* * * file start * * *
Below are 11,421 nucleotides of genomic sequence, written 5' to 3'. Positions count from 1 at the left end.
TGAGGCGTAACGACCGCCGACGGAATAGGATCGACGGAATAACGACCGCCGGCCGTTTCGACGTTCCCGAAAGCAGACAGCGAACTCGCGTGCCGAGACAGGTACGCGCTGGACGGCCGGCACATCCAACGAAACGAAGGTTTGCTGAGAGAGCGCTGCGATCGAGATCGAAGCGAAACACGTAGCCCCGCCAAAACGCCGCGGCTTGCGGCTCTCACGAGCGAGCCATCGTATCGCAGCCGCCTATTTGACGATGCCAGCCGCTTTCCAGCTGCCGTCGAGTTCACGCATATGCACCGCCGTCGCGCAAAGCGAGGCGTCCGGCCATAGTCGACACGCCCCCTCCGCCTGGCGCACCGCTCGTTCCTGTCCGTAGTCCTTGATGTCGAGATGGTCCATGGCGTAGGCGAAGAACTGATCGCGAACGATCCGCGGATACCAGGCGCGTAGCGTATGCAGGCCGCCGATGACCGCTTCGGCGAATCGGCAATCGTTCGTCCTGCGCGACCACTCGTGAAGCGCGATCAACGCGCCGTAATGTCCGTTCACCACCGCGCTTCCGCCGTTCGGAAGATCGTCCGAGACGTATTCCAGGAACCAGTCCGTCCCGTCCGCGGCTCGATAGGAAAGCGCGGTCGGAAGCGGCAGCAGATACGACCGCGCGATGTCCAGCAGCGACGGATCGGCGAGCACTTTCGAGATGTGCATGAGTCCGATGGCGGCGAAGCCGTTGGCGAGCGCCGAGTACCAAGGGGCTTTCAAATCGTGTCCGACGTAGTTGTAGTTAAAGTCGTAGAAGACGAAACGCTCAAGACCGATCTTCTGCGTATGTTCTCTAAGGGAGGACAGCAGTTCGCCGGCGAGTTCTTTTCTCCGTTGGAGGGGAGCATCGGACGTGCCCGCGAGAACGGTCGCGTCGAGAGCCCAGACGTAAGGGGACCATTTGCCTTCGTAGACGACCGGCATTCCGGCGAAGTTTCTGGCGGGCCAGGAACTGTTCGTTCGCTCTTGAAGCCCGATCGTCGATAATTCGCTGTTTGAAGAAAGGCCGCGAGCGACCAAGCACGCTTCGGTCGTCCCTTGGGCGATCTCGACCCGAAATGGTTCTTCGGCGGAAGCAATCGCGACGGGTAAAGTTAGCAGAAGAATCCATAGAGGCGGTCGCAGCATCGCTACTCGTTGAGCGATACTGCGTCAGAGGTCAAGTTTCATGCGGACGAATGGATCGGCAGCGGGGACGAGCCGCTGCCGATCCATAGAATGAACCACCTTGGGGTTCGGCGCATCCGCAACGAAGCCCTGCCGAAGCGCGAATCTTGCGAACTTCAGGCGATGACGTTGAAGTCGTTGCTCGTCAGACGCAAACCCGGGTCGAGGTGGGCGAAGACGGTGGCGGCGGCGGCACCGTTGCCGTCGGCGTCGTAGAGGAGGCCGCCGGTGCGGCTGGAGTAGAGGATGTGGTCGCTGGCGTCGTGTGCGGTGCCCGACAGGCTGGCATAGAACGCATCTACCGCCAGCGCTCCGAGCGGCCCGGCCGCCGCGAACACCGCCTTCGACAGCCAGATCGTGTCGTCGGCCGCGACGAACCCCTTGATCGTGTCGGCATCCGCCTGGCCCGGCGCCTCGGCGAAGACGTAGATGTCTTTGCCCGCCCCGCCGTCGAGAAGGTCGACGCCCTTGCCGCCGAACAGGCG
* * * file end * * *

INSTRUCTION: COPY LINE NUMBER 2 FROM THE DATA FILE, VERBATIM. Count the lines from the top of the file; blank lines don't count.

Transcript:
TGAGGCGTAACGACCGCCGACGGAATAGGATCGACGGAATAACGACCGCCGGCCGTTTCGACGTTCCCGAAAGCAGACAGCGAACTCGCGTGCCGAGACAGGTACGCGCTGGACGGCCGGCACATCCAACGAAACGAAGGTTTGCTGAGAGAGCGCTGCGATCGAGATCGAAGCGAAACACGTAGCCCCGCCAAAACGCCGCGGCTTGCGGCTCTCACGAGCGAGCCATCGTATCGCAGCCGCCTATTTGACGATGCCAGCCGCTTTCCAGCTGCCGTCGAGTTCACGCATATGCACCGCCGTCGCGCAAAGCGAGGCGTCCGGCCATAGTCGACACGCCCCCTCCGCCTGGCGCACCGCTCGTTCCTGTCCGTAGTCCTTGATGTCGAGATGGTCCATGGCGTAGGCGAAGAACTGATCGCGAACGATCCGCGGATACCAGGCGCGTAGCGTATGCAGGCCGCCGATGACCGCTTCGGCGAATCGGCAATCGTTCGTCCTGCGCGACCACTCGTGAAGCGCGATCAACGCGCCGTAATGTCCGTTCACCACCGCGCTTCCGCCGTTCGGAAGATCGTCCGAGACGTATTCCAGGAACCAGTCCGTCCCGTCCGCGGCTCGATAGGAAAGCGCGGTCGGAAGCGGCAGCAGATACGACCGCGCGATGTCCAGCAGCGACGGATCGGCGAGCACTTTCGAGATGTGCATGAGTCCGATGGCGGCGAAGCCGTTGGCGAGCGCCGAGTACCAAGGGGCTTTCAAATCGTGTCCGACGTAGTTGTAGTTAAAGTCGTAGAAGACGAAACGCTCAAGACCGATCTTCTGCGTATGTTCTCTAAGGGAGGACAGCAGTTCGCCGGCGAGTTCTTTTCTCCGTTGGAGGGGAGCATCGGACGTGCCCGCGAGAACGGTCGCGTCGAGAGCCCAGACGTAAGGGGACCATTTGCCTTCGTAGACGACCGGCATTCCGGCGAAGTTTCTGGCGGGCCAGGAACTGTTCGTTCGCTCTTGAAGCCCGATCGTCGATAATTCGCTGTTTGAAGAAAGGCCGCGAGCGACCAAGCACGCTTCGGTCGTCCCTTGGGCGATCTCGACCCGAAATGGTTCTTCGGCGGAAGCAATCGCGACGGGTAAAGTTAGCAGAAGAATCCATAGAGGCGGTCGCAGCATCGCTACTCGTTGAGCGATACTGCGTCAGAGGTCAAGTTTCATGCGGACGAATGGATCGGCAGCGGGGACGAGCCGCTGCCGATCCATAGAATGAACCACCTTGGGGTTCGGCGCATCCGCAACGAAGCCCTGCCGAAGCGCGAATCTTGCGAACTTCAGGCGATGACGTTGAAGTCGTTGCTCGTCAGACGCAAACCCGGGTCGAGGTGGGCGAAGACGGTGGCGGCGGCGGCACCGTTGCCGTCGGCGTCGTAGAGGAGGCCGCCGGTGCGGCTGGAGTAGAGGATGTGGTCGCTGGCGTCGTGTGCGGTGCCCGACAGGCTGGCATAGAACGCATCTACCGCCAGCGCTCCGAGCGGCCCGGCCGCCGCGAACACCGCCTTCGACAGCCAGATCGTGTCGTCGGCCGCGACGAACCCCTTGATCGTGTCGGCATCCGCCTGGCCCGGCGCCTCGGCGAAGACGTAGATGTCTTTGCCCGCCCCGCCGTCGAGAAGGTCGACGCCCTTGCCGCCGAACAGGCG